The lesson started by watching the “Tacoma Bridge” video (Link:

The video used real-time footage of the Tacoma bridge collapse due to poor design and construction. Later, the students discussed the reasons for the collapse of the bridge. Students looked at pictures of the rebuilt Tacoma bridge and tried to explain why its design looked stronger and safer.

Students examined the structures of different bridges in small groups (Link: )

Then he invited the class to share their thoughts. Students then worked in groups and labeled their bridge projects on a large sheet of paper. They were encouraged to include and label important parts of the bridge system.

metin, masa, giyim, el yazısı içeren bir resim

Açıklama otomatik olarak oluşturuldu

Students’ Bridge Drawings on Paper

Students then worked in a virtual physics laboratory.



This laboratory activity allowed students to see what the forces required for a support look like. They observed changes in the suspension bridge as an object moved across it.

metin, bilgisayar, oğlan, kişisel bilgisayar içeren bir resim

Açıklama otomatik olarak oluşturuldu
metin, bilgisayar, görüntüleme cihazı, çıkış cihazı içeren bir resim

Açıklama otomatik olarak oluşturuldu

Working in a Virtual Physics Laboratory

Association with Mathematics

They measured the length, height and slope of a bridge using a meter with the GeoGebra program. They also saw factors that affect the load on a bridge, such as weight. Number of vehicles, number of passes, etc. They gained information on topics such as.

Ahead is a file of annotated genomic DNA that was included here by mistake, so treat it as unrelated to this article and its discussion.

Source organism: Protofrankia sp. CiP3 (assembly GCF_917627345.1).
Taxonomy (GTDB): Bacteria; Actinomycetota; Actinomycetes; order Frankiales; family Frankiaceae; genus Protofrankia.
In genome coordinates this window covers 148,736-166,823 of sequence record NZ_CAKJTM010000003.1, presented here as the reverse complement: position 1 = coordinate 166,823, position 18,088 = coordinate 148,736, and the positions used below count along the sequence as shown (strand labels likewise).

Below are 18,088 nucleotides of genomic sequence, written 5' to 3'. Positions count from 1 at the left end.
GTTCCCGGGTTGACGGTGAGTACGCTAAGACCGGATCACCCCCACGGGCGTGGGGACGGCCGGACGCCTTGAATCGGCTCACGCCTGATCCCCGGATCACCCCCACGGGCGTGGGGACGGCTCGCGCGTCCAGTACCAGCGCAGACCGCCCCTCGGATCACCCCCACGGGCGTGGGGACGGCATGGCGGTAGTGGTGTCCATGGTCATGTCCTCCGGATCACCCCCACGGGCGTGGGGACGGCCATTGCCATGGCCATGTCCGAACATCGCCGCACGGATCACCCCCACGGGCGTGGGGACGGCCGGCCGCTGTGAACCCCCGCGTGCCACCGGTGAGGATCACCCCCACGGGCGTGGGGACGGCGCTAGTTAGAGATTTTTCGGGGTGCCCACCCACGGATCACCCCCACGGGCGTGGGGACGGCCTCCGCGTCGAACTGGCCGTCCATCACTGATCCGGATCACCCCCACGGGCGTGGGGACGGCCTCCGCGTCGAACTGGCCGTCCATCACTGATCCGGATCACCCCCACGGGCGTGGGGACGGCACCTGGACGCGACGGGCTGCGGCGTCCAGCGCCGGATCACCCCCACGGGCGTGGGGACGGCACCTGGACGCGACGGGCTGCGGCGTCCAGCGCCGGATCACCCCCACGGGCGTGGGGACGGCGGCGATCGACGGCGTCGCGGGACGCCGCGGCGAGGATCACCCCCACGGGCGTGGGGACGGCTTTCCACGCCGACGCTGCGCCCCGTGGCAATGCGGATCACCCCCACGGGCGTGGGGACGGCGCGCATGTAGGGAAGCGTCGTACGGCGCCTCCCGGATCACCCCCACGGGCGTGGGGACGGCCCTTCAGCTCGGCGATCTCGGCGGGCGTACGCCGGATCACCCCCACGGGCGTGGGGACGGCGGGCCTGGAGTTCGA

The students were then given the task of building a sturdy bridge. They worked in groups in this activity.

Used materials:

• Cardboard tubes,

• Wooden sticks or strips of poster board (cardboard),

• Rope or skewer

• Glue or silicone gun

giyim, insan yüzü, kolaj, kişi, şahıs içeren bir resim

Açıklama otomatik olarak oluşturuldu
giyim, ayakkabı, kolaj, masa içeren bir resim

Açıklama otomatik olarak oluşturuldu

Building a Bridge with Materials

This activity helps students learn that the longer the bridge, the weaker it is, and the distance between bridges, the bridge will collapse under its own weight if the supports are too large.

For the next activity, students were divided into groups. Each group was given approximately 50 plastic straws, one thin skewer (1 cm), and one small skewer. Students built a bridge with these materials. They then carefully tested their structures for durability. Plastic containers and candies were used as cargo. Their containers were filled with candies. Students were asked to count the number of candies the structures could hold. The structure that held the most sugar won and the characteristics of the strongest structure were discussed.

They then thought about how engineers and architects used this information during bridge construction.

They sought answers to the following questions:

• What kinds of events can push or pull real structures (gravity, water, wind, etc.)?

• What factors do engineers consider before building a bridge?

• How far does a bridge need to span?

• Is where the bridge is built a critical factor? Is the floor solid enough to support large arch supports? Is there a good foundation to which the suspension cables can be fixed? If the bridge must cross a river, how can engineers safely sink the supports and towers into the riverbed so that flowing water doesn’t wash them away?

• What load should the bridge be able to carry? Can it withstand trains, cars and pedestrians?